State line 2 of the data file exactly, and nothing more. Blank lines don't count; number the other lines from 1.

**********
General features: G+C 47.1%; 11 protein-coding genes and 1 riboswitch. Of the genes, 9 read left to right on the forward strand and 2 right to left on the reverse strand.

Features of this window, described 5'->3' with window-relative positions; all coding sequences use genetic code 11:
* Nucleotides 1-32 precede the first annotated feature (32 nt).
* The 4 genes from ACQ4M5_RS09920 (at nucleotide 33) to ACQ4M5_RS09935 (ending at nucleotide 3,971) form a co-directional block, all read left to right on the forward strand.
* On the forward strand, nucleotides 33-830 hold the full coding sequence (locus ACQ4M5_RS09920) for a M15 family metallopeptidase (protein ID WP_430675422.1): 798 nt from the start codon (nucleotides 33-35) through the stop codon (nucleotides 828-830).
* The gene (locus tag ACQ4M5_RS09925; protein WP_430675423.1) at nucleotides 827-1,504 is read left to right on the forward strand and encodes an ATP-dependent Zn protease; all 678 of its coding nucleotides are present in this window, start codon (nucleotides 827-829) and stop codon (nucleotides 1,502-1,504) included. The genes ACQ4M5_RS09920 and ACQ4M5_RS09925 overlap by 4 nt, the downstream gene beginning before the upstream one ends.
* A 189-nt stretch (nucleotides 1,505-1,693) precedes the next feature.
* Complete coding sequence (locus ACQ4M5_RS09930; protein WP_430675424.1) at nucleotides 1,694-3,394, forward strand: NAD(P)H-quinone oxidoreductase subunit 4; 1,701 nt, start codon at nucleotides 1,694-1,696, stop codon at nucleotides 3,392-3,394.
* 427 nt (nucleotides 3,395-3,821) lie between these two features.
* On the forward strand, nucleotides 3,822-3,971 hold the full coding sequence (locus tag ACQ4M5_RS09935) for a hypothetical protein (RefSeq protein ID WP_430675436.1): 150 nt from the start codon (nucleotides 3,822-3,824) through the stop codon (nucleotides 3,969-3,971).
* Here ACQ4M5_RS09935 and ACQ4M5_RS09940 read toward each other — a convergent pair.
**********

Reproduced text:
Features of this window, described 5'->3' with window-relative positions; all coding sequences use genetic code 11: